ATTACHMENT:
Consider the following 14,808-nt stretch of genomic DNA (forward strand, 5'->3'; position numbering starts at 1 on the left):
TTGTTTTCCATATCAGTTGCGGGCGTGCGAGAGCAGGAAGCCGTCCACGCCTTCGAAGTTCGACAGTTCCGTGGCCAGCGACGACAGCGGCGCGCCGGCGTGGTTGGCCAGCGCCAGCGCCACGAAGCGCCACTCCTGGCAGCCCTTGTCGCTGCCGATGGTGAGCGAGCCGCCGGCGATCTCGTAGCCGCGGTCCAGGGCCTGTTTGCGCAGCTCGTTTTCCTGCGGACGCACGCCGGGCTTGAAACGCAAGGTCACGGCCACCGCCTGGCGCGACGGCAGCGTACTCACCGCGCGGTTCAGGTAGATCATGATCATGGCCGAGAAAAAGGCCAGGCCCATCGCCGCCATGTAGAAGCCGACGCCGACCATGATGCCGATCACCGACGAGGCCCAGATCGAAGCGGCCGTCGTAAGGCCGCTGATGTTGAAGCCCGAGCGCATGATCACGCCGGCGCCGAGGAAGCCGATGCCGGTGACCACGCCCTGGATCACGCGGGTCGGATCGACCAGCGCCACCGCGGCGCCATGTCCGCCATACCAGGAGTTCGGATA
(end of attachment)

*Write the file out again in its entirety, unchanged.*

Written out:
Consider the following 14,808-nt stretch of genomic DNA (forward strand, 5'->3'; position numbering starts at 1 on the left):
TTGTTTTCCATATCAGTTGCGGGCGTGCGAGAGCAGGAAGCCGTCCACGCCTTCGAAGTTCGACAGTTCCGTGGCCAGCGACGACAGCGGCGCGCCGGCGTGGTTGGCCAGCGCCAGCGCCACGAAGCGCCACTCCTGGCAGCCCTTGTCGCTGCCGATGGTGAGCGAGCCGCCGGCGATCTCGTAGCCGCGGTCCAGGGCCTGTTTGCGCAGCTCGTTTTCCTGCGGACGCACGCCGGGCTTGAAACGCAAGGTCACGGCCACCGCCTGGCGCGACGGCAGCGTACTCACCGCGCGGTTCAGGTAGATCATGATCATGGCCGAGAAAAAGGCCAGGCCCATCGCCGCCATGTAGAAGCCGACGCCGACCATGATGCCGATCACCGACGAGGCCCAGATCGAAGCGGCCGTCGTAAGGCCGCTGATGTTGAAGCCCGAGCGCATGATCACGCCGGCGCCGAGGAAGCCGATGCCGGTGACCACGCCCTGGATCACGCGGGTCGGATCGACCAGCGCCACCGCGGCGCCATGTCCGCCATACCAGGAGTTCGGATA